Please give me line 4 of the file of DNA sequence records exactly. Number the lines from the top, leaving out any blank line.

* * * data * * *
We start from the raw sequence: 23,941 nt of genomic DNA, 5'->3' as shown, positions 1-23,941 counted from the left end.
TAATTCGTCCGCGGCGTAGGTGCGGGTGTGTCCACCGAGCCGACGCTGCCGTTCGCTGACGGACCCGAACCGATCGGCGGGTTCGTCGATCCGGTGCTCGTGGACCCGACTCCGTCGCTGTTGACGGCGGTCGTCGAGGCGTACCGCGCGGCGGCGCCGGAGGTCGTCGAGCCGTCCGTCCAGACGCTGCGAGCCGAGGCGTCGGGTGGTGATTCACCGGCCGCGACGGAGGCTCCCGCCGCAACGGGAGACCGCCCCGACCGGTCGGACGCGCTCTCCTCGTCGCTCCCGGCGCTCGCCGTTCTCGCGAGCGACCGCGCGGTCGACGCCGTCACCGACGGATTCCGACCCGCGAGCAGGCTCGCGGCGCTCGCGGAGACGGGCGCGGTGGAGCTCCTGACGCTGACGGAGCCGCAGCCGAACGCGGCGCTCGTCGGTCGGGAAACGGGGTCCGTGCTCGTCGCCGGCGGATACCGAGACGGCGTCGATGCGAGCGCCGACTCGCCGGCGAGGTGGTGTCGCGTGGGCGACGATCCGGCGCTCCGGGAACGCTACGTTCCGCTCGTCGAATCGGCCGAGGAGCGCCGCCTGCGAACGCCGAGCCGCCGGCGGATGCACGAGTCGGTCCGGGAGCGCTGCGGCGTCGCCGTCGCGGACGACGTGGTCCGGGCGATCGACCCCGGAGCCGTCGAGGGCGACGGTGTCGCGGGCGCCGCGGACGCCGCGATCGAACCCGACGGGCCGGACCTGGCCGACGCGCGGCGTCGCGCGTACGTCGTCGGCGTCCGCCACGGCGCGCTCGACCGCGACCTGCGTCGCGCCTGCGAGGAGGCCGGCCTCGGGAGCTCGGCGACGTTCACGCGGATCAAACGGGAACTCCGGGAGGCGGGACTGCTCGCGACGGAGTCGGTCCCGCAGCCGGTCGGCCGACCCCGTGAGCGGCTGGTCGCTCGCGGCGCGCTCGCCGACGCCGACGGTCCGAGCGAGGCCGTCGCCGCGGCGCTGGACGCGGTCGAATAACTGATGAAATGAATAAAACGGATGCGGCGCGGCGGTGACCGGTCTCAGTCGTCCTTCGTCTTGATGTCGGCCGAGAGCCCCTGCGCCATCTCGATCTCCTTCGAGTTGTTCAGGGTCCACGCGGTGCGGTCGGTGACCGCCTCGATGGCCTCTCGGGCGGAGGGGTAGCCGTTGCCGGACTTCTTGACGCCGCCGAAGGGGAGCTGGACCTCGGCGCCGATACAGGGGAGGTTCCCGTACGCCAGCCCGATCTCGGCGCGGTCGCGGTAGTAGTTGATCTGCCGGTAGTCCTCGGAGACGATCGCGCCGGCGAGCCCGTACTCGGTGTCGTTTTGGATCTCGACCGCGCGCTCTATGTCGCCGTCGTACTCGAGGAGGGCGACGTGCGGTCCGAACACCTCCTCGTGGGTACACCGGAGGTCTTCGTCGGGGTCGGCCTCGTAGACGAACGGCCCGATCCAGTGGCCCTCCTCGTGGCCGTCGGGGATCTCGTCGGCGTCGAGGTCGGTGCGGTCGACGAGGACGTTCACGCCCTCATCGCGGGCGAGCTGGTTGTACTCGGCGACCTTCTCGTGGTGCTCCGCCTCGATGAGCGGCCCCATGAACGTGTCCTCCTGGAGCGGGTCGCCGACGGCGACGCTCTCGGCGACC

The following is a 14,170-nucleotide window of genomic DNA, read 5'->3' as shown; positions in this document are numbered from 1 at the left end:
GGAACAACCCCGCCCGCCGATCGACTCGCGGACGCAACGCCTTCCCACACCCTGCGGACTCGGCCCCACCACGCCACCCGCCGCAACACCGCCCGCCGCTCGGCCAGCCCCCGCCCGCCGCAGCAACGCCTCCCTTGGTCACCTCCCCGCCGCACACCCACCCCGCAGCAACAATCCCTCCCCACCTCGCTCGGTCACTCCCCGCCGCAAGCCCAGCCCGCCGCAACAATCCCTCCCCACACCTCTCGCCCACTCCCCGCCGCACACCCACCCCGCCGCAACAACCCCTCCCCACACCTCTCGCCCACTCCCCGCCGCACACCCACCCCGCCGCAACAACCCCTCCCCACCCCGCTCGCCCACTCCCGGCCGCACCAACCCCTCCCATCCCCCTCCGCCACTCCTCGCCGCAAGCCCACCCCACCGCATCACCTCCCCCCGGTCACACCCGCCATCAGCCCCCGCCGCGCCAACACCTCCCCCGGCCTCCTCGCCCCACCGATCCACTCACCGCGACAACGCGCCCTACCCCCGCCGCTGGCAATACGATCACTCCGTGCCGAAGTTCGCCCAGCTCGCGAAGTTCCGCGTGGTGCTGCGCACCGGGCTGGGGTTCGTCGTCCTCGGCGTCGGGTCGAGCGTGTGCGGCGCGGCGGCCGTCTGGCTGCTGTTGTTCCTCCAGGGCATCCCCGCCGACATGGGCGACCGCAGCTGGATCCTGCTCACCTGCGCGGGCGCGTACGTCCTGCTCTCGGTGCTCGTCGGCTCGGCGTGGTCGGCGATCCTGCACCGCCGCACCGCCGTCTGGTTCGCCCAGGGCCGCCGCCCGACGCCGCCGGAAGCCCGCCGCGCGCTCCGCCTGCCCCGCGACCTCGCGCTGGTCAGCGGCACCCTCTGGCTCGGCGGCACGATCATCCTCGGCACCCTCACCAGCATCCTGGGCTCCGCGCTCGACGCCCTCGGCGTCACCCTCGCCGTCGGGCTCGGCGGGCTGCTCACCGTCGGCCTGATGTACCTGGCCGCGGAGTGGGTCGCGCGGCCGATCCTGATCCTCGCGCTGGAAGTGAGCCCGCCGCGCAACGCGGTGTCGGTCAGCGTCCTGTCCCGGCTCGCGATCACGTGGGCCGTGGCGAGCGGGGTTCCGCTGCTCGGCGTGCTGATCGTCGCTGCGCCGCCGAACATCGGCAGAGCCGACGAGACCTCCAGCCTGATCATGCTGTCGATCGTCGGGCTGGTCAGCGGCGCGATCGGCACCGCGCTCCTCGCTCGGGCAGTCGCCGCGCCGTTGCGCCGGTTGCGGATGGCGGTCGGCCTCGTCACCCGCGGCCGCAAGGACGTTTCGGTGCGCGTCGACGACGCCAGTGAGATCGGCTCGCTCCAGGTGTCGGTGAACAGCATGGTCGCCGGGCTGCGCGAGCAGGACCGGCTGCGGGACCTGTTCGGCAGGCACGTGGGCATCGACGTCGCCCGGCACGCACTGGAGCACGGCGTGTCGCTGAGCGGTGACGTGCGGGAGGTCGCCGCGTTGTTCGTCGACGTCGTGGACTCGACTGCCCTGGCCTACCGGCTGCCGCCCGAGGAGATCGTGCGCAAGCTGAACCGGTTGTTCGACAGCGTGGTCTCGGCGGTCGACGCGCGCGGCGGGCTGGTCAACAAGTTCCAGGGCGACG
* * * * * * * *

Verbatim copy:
GGAACAACCCCGCCCGCCGATCGACTCGCGGACGCAACGCCTTCCCACACCCTGCGGACTCGGCCCCACCACGCCACCCGCCGCAACACCGCCCGCCGCTCGGCCAGCCCCCGCCCGCCGCAGCAACGCCTCCCTTGGTCACCTCCCCGCCGCACACCCACCCCGCAGCAACAATCCCTCCCCACCTCGCTCGGTCACTCCCCGCCGCAAGCCCAGCCCGCCGCAACAATCCCTCCCCACACCTCTCGCCCACTCCCCGCCGCACACCCACCCCGCCGCAACAACCCCTCCCCACACCTCTCGCCCACTCCCCGCCGCACACCCACCCCGCCGCAACAACCCCTCCCCACCCCGCTCGCCCACTCCCGGCCGCACCAACCCCTCCCATCCCCCTCCGCCACTCCTCGCCGCAAGCCCACCCCACCGCATCACCTCCCCCCGGTCACACCCGCCATCAGCCCCCGCCGCGCCAACACCTCCCCCGGCCTCCTCGCCCCACCGATCCACTCACCGCGACAACGCGCCCTACCCCCGCCGCTGGCAATACGATCACTCCGTGCCGAAGTTCGCCCAGCTCGCGAAGTTCCGCGTGGTGCTGCGCACCGGGCTGGGGTTCGTCGTCCTCGGCGTCGGGTCGAGCGTGTGCGGCGCGGCGGCCGTCTGGCTGCTGTTGTTCCTCCAGGGCATCCCCGCCGACATGGGCGACCGCAGCTGGATCCTGCTCACCTGCGCGGGCGCGTACGTCCTGCTCTCGGTGCTCGTCGGCTCGGCGTGGTCGGCGATCCTGCACCGCCGCACCGCCGTCTGGTTCGCCCAGGGCCGCCGCCCGACGCCGCCGGAAGCCCGCCGCGCGCTCCGCCTGCCCCGCGACCTCGCGCTGGTCAGCGGCACCCTCTGGCTCGGCGGCACGATCATCCTCGGCACCCTCACCAGCATCCTGGGCTCCGCGCTCGACGCCCTCGGCGTCACCCTCGCCGTCGGGCTCGGCGGGCTGCTCACCGTCGGCCTGATGTACCTGGCCGCGGAGTGGGTCGCGCGGCCGATCCTGATCCTCGCGCTGGAAGTGAGCCCGCCGCGCAACGCGGTGTCGGTCAGCGTCCTGTCCCGGCTCGCGATCACGTGGGCCGTGGCGAGCGGGGTTCCGCTGCTCGGCGTGCTGATCGTCGCTGCGCCGCCGAACATCGGCAGAGCCGACGAGACCTCCAGCCTGATCATGCTGTCGATCGTCGGGCTGGTCAGCGGCGCGATCGGCACCGCGCTCCTCGCTCGGGCAGTCGCCGCGCCGTTGCGCCGGTTGCGGATGGCGGTCGGCCTCGTCACCCGCGGCCGCAAGGACGTTTCGGTGCGCGTCGACGACGCCAGTGAGATCGGCTCGCTCCAGGTGTCGGTGAACAGCATGGTCGCCGGGCTGCGCGAGCAGGACCGGCTGCGGGACCTGTTCGGCAGGCACGTGGGCATCGACGTCGCCCGGCACGCACTGGAGCACGGCGTGTCGCTGAGCGGTGACGTGCGGGAGGTCGCCGCGTTGTTCGTCGACGTCGTGGACTCGACTGCCCTGGCCTACCGGCTGCCGCCCGAGGAGATCGTGCGCAAGCTGAACCGGTTGTTCGACAGCGTGGTCTCGGCGGTCGACGCGCGCGGCGGGCTGGTCAACAAGTTCCAGGGCGACG